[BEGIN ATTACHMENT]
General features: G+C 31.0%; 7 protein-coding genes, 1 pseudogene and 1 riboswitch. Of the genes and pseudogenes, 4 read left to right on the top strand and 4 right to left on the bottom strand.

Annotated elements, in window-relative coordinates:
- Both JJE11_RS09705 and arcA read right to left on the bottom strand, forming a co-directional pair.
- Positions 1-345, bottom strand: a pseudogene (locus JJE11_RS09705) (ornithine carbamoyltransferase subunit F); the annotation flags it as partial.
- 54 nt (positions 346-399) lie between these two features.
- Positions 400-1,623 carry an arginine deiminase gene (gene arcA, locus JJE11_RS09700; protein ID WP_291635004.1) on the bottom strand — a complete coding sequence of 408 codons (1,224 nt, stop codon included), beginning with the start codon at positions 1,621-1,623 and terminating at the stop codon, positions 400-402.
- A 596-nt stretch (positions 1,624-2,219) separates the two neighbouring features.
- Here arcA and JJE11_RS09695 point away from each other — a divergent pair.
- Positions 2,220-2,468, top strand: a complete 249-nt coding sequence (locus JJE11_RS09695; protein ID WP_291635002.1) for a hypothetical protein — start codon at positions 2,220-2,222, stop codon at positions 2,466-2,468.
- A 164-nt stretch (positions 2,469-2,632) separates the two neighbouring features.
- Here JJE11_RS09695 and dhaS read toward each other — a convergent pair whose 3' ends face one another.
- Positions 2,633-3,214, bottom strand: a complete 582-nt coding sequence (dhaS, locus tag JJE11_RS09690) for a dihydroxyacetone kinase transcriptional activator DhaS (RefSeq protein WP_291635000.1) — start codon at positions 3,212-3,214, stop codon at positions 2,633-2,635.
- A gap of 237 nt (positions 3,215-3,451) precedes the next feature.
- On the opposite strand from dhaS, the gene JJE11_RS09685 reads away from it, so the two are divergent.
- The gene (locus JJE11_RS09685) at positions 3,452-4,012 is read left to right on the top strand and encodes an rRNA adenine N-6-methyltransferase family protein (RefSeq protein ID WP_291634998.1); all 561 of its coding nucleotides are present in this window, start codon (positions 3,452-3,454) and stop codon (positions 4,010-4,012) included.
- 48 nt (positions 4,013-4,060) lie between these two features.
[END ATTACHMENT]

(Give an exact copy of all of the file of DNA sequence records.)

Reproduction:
General features: G+C 31.0%; 7 protein-coding genes, 1 pseudogene and 1 riboswitch. Of the genes and pseudogenes, 4 read left to right on the top strand and 4 right to left on the bottom strand.

Annotated elements, in window-relative coordinates:
- Both JJE11_RS09705 and arcA read right to left on the bottom strand, forming a co-directional pair.
- Positions 1-345, bottom strand: a pseudogene (locus JJE11_RS09705) (ornithine carbamoyltransferase subunit F); the annotation flags it as partial.
- 54 nt (positions 346-399) lie between these two features.
- Positions 400-1,623 carry an arginine deiminase gene (gene arcA, locus JJE11_RS09700; protein ID WP_291635004.1) on the bottom strand — a complete coding sequence of 408 codons (1,224 nt, stop codon included), beginning with the start codon at positions 1,621-1,623 and terminating at the stop codon, positions 400-402.
- A 596-nt stretch (positions 1,624-2,219) separates the two neighbouring features.
- Here arcA and JJE11_RS09695 point away from each other — a divergent pair.
- Positions 2,220-2,468, top strand: a complete 249-nt coding sequence (locus JJE11_RS09695; protein ID WP_291635002.1) for a hypothetical protein — start codon at positions 2,220-2,222, stop codon at positions 2,466-2,468.
- A 164-nt stretch (positions 2,469-2,632) separates the two neighbouring features.
- Here JJE11_RS09695 and dhaS read toward each other — a convergent pair whose 3' ends face one another.
- Positions 2,633-3,214, bottom strand: a complete 582-nt coding sequence (dhaS, locus tag JJE11_RS09690) for a dihydroxyacetone kinase transcriptional activator DhaS (RefSeq protein WP_291635000.1) — start codon at positions 3,212-3,214, stop codon at positions 2,633-2,635.
- A gap of 237 nt (positions 3,215-3,451) precedes the next feature.
- On the opposite strand from dhaS, the gene JJE11_RS09685 reads away from it, so the two are divergent.
- The gene (locus JJE11_RS09685) at positions 3,452-4,012 is read left to right on the top strand and encodes an rRNA adenine N-6-methyltransferase family protein (RefSeq protein ID WP_291634998.1); all 561 of its coding nucleotides are present in this window, start codon (positions 3,452-3,454) and stop codon (positions 4,010-4,012) included.
- 48 nt (positions 4,013-4,060) lie between these two features.